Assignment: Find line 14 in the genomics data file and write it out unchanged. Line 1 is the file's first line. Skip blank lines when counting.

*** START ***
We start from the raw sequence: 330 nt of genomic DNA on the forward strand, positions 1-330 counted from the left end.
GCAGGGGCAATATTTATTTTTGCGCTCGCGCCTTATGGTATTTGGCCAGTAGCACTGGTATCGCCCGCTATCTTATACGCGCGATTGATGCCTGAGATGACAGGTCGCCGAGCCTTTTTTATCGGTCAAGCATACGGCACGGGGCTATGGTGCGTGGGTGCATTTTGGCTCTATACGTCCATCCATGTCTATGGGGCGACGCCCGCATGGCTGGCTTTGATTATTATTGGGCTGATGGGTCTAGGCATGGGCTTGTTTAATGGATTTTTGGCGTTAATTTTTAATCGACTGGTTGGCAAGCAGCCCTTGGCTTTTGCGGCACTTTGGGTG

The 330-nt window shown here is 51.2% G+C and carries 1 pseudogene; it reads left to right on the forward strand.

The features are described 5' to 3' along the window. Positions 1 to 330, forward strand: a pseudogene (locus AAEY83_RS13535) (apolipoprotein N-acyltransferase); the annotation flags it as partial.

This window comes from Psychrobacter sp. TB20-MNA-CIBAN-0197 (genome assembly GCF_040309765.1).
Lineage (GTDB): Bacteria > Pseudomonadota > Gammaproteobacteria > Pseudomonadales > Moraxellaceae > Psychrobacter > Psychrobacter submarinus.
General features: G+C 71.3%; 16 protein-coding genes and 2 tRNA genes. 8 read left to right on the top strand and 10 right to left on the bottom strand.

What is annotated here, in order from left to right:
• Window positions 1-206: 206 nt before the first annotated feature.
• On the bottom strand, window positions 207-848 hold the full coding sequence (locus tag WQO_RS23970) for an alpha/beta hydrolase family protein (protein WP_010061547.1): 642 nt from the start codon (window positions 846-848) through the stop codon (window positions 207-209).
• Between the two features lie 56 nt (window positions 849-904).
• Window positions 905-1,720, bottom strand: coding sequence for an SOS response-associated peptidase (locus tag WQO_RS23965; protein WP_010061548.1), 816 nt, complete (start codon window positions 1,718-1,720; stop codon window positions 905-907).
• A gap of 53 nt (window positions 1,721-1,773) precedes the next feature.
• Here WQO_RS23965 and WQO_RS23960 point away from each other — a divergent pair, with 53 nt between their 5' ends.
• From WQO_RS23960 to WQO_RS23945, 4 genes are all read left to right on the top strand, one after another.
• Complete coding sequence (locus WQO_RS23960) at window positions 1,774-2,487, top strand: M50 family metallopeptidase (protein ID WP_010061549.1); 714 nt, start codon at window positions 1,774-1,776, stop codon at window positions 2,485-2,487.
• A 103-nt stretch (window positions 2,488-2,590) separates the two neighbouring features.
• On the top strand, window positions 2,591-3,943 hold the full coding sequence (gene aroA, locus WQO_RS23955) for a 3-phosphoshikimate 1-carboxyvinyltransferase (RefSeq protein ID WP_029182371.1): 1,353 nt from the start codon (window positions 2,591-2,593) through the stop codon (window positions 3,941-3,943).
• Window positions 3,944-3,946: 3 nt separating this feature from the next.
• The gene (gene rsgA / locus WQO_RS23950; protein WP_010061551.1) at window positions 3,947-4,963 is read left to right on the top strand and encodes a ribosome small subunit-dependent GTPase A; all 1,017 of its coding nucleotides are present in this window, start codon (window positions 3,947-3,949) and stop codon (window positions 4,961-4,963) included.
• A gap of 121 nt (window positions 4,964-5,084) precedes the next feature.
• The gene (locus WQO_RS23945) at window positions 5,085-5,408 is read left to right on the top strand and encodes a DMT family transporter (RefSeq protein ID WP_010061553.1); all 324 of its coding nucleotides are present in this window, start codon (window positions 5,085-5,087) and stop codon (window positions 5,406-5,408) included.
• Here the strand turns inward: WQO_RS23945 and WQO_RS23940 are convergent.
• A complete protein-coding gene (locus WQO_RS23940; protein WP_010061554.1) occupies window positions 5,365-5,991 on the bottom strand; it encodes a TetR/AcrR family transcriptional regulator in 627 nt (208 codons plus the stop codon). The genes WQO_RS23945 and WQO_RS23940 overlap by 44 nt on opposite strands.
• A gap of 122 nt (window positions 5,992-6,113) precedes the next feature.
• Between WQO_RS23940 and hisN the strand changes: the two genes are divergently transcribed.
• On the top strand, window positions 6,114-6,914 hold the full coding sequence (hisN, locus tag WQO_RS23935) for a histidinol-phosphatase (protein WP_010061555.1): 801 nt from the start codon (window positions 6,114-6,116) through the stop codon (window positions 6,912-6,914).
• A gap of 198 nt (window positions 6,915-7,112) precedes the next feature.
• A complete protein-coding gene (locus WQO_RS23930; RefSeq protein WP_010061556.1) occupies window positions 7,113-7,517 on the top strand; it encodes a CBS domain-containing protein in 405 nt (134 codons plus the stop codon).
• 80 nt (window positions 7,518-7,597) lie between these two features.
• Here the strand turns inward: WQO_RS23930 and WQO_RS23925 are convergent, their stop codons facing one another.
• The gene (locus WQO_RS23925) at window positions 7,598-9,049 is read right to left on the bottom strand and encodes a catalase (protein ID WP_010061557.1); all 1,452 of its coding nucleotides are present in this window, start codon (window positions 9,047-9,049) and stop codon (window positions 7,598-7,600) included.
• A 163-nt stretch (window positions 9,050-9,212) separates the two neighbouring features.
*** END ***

• Here WQO_RS23965 and WQO_RS23960 point away from each other — a divergent pair, with 53 nt between their 5' ends.